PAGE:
As we progress as a society, so too does our technology. Innovation and invention are cohesive, and our species has a natural instinct to create and improve. At some point humans drew their attention towards improving something else, the very food that we consume. Genetically modified organisms (or GMOs) are nothing new, “Humans began genetically modifying plants to provide food more than 10,000 years ago. For the past hundred years or so plant breeders have used radiation and chemicals to speed up the production of genetic changes.” (Nina Fedoroff). GM foods are important in today’s society because of the necessity of food due to the large population of people on the planet. Some places have harder times growing food than others, and GM plants can be “reprogrammed” to grow in areas with unproductive soil.
With the ability to alter and change the very genetic code of an organism, there are sure to be benefits and drawbacks as a result. There are many positive aspects of GM foods such as resistance to disease, high nutritional value, environmental benefits, and even health boosts. On the other hand, there are negative effects as well. “Most GMOs tolerate the pesticide glyphosate, but this genetic alteration remains controversial because this pesticide might cause cancer.” and “The GMO side effects on humans also remain a concern. New genetic technologies have the unwanted effect of the added gene possibly entering the host’s genome causing a permanent alteration in its basic genetic structure.” (Janet Renee). Whether GMOs are good or bad can be open to interpretation but there are definitely both valid arguments for either side.
There is a stigma associated with GM foods; many people are gullible to rumors and false information which makes people believe they are awful. I do believe GMOs are unnatural, as is anything that’s man-made, but I do not believe they are dangerous. Of course, there are some negative side effects but GMOs can provide a source of food to places previously unable to grow.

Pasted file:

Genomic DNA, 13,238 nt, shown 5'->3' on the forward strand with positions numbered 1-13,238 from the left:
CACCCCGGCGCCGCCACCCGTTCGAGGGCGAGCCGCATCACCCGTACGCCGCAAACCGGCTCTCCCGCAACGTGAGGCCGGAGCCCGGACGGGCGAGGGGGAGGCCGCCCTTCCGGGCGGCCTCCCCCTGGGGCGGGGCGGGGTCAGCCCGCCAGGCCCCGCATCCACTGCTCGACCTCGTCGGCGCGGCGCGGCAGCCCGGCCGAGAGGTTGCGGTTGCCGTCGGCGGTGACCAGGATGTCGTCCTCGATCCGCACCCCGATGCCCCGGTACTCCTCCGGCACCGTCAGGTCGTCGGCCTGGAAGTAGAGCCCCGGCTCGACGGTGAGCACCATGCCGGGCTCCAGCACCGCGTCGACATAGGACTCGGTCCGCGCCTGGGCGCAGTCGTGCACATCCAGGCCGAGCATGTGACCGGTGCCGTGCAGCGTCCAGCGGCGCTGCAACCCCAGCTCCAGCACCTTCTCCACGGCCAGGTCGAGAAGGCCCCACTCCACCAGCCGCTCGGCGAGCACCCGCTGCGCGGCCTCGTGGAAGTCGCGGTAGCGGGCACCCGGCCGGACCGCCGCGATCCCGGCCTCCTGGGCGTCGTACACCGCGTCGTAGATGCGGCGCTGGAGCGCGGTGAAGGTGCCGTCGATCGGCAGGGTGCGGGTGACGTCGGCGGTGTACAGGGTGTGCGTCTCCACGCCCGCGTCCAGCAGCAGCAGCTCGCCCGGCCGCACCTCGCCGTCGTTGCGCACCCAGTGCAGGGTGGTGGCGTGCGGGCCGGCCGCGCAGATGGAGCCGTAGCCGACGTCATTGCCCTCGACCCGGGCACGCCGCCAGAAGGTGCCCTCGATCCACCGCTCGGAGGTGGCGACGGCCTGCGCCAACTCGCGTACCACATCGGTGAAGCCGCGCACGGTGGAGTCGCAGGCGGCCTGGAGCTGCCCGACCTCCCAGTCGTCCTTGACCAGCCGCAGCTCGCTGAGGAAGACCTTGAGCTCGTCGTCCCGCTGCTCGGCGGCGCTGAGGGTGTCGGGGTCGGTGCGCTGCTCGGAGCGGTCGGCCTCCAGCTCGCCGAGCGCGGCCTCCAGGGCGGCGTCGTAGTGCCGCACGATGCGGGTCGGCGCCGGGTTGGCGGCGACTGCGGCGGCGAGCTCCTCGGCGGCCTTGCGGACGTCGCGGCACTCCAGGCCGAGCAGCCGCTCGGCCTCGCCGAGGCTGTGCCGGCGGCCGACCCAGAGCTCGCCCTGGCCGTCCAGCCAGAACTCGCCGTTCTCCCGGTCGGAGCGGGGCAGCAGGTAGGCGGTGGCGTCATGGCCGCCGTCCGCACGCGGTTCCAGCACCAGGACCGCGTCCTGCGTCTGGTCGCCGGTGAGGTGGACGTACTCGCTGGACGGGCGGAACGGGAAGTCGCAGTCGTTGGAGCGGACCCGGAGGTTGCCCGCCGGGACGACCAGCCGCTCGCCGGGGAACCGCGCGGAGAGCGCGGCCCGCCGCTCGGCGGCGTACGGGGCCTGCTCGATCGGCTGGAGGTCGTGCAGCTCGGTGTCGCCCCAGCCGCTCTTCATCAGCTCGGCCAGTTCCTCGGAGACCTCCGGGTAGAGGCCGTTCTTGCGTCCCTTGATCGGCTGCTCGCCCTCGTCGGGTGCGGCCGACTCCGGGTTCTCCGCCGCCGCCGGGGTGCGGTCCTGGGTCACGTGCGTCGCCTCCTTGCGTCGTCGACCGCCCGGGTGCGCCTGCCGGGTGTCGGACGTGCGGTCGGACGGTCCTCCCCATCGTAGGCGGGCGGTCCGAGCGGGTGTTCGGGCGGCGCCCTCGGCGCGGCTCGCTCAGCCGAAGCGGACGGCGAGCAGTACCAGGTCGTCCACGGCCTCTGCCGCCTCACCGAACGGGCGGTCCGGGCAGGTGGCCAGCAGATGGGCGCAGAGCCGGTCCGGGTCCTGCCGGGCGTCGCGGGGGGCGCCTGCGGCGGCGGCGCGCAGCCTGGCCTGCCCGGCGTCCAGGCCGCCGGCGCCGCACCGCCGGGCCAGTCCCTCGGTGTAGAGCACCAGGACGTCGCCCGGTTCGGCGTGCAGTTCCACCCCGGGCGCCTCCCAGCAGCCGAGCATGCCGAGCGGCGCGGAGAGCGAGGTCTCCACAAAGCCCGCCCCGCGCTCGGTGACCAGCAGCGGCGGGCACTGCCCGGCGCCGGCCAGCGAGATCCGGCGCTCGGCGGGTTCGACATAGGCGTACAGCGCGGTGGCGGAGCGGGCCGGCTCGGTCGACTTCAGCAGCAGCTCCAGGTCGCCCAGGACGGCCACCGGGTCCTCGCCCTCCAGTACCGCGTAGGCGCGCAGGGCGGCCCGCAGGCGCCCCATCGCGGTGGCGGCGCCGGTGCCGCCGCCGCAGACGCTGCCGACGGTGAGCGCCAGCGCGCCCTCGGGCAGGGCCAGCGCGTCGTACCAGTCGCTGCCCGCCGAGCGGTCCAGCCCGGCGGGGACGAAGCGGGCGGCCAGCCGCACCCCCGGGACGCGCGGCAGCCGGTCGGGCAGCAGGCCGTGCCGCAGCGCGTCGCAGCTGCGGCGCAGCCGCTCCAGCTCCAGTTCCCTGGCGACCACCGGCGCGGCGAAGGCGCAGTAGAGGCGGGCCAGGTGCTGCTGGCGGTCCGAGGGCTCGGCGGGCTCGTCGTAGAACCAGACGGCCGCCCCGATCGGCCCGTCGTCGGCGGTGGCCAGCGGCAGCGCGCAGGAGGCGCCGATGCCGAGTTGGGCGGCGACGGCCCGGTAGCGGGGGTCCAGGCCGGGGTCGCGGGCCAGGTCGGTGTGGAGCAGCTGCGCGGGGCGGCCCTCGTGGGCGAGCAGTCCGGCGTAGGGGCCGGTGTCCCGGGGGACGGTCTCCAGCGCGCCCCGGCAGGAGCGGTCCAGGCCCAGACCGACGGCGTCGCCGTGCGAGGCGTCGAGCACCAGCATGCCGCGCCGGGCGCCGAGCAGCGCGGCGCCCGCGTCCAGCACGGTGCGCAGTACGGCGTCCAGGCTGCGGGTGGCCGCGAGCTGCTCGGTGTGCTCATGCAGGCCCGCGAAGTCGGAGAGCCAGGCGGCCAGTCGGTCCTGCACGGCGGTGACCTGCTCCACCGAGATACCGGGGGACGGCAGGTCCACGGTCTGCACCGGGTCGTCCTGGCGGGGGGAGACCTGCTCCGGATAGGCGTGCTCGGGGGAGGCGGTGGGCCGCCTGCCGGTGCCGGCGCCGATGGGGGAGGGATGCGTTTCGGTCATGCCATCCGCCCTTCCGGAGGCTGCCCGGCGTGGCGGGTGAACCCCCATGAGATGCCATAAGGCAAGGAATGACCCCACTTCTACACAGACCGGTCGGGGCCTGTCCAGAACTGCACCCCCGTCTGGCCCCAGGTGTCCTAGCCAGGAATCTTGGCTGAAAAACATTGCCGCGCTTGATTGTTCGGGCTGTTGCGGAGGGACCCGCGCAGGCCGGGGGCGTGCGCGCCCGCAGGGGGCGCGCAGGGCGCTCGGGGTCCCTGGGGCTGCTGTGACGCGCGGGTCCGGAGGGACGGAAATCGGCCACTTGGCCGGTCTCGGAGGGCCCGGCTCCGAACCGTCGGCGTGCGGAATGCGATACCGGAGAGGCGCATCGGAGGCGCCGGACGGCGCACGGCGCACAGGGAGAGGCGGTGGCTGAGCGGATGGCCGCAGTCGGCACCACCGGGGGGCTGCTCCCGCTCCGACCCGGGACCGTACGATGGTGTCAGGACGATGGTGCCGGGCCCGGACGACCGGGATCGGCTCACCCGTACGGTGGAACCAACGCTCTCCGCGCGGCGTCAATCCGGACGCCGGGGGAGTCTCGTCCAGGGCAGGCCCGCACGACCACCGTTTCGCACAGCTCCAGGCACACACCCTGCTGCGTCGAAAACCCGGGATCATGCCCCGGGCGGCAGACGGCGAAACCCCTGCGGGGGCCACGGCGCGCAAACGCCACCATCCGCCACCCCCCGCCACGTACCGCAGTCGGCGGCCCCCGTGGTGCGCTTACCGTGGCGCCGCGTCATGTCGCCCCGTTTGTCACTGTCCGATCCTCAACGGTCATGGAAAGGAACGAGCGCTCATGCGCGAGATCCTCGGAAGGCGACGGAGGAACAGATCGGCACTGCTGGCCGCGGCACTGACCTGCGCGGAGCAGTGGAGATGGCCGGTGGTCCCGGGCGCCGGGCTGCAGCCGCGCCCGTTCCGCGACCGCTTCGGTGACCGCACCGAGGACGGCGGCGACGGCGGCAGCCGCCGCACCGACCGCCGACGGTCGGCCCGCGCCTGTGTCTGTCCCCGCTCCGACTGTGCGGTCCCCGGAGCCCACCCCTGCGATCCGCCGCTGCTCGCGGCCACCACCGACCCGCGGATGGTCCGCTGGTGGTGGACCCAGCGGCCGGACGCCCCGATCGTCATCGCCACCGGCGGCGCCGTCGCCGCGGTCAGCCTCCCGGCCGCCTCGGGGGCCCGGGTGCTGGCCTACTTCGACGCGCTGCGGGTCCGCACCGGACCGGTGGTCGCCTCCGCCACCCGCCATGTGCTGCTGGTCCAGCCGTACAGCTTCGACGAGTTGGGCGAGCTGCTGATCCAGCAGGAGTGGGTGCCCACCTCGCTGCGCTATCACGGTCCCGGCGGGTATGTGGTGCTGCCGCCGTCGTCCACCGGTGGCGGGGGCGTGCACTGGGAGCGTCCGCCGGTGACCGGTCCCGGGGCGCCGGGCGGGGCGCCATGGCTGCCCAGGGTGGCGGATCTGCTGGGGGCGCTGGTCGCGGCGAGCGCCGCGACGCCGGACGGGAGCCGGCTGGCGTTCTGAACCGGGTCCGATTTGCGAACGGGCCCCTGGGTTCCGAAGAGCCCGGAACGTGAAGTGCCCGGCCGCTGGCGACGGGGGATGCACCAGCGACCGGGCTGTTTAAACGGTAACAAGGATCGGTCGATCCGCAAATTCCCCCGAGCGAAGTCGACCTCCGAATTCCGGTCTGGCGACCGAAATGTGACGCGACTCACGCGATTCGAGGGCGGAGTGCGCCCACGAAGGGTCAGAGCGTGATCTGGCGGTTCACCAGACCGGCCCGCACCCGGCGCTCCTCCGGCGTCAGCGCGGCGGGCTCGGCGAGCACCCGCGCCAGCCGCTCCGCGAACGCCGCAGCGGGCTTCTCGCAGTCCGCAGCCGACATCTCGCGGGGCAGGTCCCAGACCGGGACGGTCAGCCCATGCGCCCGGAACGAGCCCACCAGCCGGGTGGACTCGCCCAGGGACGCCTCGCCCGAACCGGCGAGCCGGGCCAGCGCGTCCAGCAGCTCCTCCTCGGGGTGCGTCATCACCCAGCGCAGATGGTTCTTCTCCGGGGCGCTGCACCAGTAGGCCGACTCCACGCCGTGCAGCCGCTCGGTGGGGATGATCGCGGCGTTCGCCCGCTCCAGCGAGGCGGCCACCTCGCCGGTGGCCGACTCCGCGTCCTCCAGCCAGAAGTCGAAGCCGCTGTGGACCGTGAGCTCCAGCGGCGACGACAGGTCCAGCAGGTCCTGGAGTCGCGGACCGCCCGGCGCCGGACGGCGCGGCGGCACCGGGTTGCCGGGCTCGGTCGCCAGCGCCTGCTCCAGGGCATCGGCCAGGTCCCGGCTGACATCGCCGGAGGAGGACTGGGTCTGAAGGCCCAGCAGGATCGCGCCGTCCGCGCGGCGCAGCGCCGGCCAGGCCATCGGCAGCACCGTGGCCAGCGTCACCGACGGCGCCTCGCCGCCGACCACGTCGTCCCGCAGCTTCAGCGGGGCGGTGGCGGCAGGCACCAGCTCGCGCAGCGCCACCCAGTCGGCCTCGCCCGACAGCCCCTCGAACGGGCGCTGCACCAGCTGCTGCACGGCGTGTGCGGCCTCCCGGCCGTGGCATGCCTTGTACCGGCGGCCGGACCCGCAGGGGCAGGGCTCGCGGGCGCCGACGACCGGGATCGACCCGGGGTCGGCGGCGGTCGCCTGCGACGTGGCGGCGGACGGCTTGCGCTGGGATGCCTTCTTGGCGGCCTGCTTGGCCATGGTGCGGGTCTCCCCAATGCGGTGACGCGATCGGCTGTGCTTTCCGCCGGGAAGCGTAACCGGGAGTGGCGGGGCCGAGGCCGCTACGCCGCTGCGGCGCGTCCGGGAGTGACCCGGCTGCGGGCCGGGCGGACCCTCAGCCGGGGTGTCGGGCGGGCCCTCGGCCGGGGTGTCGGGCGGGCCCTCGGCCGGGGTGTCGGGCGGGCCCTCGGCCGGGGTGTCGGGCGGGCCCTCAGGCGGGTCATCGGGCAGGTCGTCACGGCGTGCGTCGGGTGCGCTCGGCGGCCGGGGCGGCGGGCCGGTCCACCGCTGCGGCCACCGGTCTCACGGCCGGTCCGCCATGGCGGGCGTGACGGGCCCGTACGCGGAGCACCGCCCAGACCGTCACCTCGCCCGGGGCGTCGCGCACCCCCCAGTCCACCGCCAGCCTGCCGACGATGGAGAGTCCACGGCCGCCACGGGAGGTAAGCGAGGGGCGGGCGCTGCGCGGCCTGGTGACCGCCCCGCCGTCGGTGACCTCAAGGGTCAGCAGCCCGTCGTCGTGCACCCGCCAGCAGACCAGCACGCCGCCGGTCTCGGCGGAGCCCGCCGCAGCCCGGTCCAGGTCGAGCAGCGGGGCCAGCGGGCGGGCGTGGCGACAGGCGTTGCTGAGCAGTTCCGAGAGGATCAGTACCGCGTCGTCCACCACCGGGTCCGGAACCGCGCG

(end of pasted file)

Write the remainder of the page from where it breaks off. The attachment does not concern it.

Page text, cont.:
Both conventional crop breeding and GMOs share the same goal, “to produce crops with improved characteristics by changing their genetic makeup. GM achieves this by adding a new gene or genes to the genome of a crop plant. Conventional breeding achieves it by crossing together plants with relevant characteristics, and selecting the offspring with the desired combination of characteristics, as a result of particular combinations of genes inherited from the two parents.” However, with conventional breeding there are a couple of downsides such as the amount of time it takes to cross breed and also some of the characteristics and genes desired may not be available. GM is more time effective and desired genes and traits can be engineered, but we still don’t fully understand all of the side effects. If the same result can be desire from both methods which one is the better option? I side with the conventional method because it is a more natural approach.
I feel as though GMOs is such a divisive topic because of tradition and lack of understanding. For many conventional breeding is the “back in my day” method and people tend to be stuck in their ways. Also, GM foods are relatively new and we learn more about them every day, and the lack of understanding scares some people. When people envision food, they want to see farmers behind them, not men in lab coats.
Nina Fedoroff (Links to an external site.)
https://www.scientificamerican.com/article/can-we-trust-monsanto-with-our-food/ (Links to an external site.)
http://benefitof.net/benefits-of-gmos/ (Links to an external site.)
https://www.livestrong.com/article/417880-risks-side-effects-of-genetically-modified-food/ (Links to an external site.)
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